The Community Engagement Program on Health and the Environment (CEPHE) at USC Environmental Health Centers (USCEHC) uses a variety of low-cost air quality instruments and data platforms, including the AirBeam + AirCasting platform, to run participatory air monitoring programs that engage community members around air quality issues where they live, work, and play.
USCEHC collaborates with community-based organizations working in low-income communities of color that face disproportionate environmental burdens from polluting facilities and infrastructures. The aim of USCEHC’s participatory air monitoring programs is to increase the capacity of communities to understand air quality, democratize access to data, and advance environmental justice.
High volumes of vehicular traffic, frequent traffic congestion, and the diesel trucks, trains, and ships that service the Port of Los Angeles/Long Beach - the busiest port in the US - all contribute to the LA metropolitan region’s ranking as one of most heavily polluted areas of the country. Epidemiological research from USCEHC demonstrates the harm regional and traffic-related air pollution has on the health of LA residents and outreach programs run by CEPHE empower local communities to leverage this research to support systemic changes that have improved LA’s air.
One such program, A Day in the Life, empowers youth to tell the story of their own experiences with air pollution by combining AirBeam data with text, photos, and videos. After being trained to use the AirBeams + AirCasting platform, A Day in the Life participants collect data over a one to two week period with the goal of collecting at least eight to ten hours of data on a single day to illustrate their daily exposure to PM2.5. Started in 2017, A Day in the Life has had dozens of youth participate through four community-based organizations, representing nine high schools. Participants have logged nearly 200 AirBeam sessions on the AirCasting mobile app resulting in over 520 hours of particulate matter exposure data collected.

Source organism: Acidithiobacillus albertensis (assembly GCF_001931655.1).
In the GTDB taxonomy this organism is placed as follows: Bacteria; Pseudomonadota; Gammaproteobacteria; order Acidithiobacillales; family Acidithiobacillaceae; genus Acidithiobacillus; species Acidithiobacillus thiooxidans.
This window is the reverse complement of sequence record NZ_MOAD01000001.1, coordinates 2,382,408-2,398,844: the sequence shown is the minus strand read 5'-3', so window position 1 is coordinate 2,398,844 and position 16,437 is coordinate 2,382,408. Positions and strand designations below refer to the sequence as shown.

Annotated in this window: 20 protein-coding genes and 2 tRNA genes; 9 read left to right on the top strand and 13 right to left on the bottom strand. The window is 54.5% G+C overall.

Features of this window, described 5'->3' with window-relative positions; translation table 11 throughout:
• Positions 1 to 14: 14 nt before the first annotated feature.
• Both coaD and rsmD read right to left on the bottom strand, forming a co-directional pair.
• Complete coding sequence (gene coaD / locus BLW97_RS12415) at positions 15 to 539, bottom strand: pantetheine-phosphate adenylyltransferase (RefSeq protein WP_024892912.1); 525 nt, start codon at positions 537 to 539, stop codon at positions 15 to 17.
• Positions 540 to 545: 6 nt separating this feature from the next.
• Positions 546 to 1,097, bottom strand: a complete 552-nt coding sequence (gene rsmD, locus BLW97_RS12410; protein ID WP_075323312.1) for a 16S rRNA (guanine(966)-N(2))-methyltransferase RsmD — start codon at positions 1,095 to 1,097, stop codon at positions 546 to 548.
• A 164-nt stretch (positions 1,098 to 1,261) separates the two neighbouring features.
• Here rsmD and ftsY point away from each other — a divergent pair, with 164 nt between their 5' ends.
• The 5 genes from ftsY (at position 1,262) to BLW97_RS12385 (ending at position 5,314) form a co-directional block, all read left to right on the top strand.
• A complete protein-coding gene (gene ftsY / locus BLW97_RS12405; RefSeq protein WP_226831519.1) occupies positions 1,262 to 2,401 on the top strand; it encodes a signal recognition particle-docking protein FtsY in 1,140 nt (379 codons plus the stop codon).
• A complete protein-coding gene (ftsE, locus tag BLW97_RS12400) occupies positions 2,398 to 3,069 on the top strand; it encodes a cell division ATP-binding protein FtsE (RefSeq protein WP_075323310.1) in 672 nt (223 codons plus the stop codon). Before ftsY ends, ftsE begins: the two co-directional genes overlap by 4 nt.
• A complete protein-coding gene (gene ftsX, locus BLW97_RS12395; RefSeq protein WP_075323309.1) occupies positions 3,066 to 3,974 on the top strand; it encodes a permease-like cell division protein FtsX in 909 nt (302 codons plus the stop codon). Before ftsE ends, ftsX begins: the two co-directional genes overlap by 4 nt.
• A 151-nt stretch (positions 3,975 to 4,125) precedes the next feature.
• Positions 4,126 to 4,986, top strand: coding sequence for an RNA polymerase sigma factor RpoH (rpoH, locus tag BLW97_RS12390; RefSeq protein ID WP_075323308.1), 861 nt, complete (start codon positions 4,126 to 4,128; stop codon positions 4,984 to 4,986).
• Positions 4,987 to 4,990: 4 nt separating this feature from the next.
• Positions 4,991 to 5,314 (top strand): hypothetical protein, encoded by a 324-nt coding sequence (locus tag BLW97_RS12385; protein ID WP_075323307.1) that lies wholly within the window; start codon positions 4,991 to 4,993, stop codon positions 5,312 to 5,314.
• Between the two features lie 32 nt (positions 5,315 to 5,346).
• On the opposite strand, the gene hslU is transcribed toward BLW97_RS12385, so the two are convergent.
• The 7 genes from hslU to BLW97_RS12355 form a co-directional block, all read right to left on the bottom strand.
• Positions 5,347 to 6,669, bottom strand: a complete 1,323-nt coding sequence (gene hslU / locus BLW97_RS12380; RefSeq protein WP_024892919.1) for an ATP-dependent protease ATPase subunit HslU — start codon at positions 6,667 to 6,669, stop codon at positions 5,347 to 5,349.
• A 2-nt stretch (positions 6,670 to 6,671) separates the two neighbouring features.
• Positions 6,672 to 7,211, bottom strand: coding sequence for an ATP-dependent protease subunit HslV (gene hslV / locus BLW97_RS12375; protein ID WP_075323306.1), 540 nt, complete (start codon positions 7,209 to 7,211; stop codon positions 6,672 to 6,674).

Several youths who participated in the first cohort of A Day in the Life presented at a national conference in 2019 and the program has been featured by the National Institute of Environmental Health Sciences in their monthly newsletter. At the end of the first program year, participants convened for a daylong forum during which they shared their experiences participating in the program and how it impacted them. As one Communities for a Better Environment youth member relates, “I was able to tell my family about this project, I also presented at my environmental engineering class where I talked about my experience with the AirBeam and how, along the refineries, the particulate matter was really high, 40-50 [micrograms per cubic meter] and how bad it is for us in our community to breath all this air because it can cause potential damages such as headaches, nosebleeds, asthma, etc. I want to take action and hopefully share this with a lot more people to show how it is affecting our community.”
Community-based organizations that have participated in and partnered with A Day in the Life include Communities for a Better Environment, LA Grit Media, Promoting Youth Advocacy, Asian Pacific Islander Forward Movement, South Central Youth Leadership Coalition, and Pacoima Beautiful. A Day in the Life is a program of the USC Environmental Health Centers, Community Engagement Program on Health and Environment and was originally conceived by former staff member Zully Juarez and supported by NIEHS grants #5P30ES007048 and #P01ES022845. The program is directed by Jill Johnston and administered by Wendy Gutschow.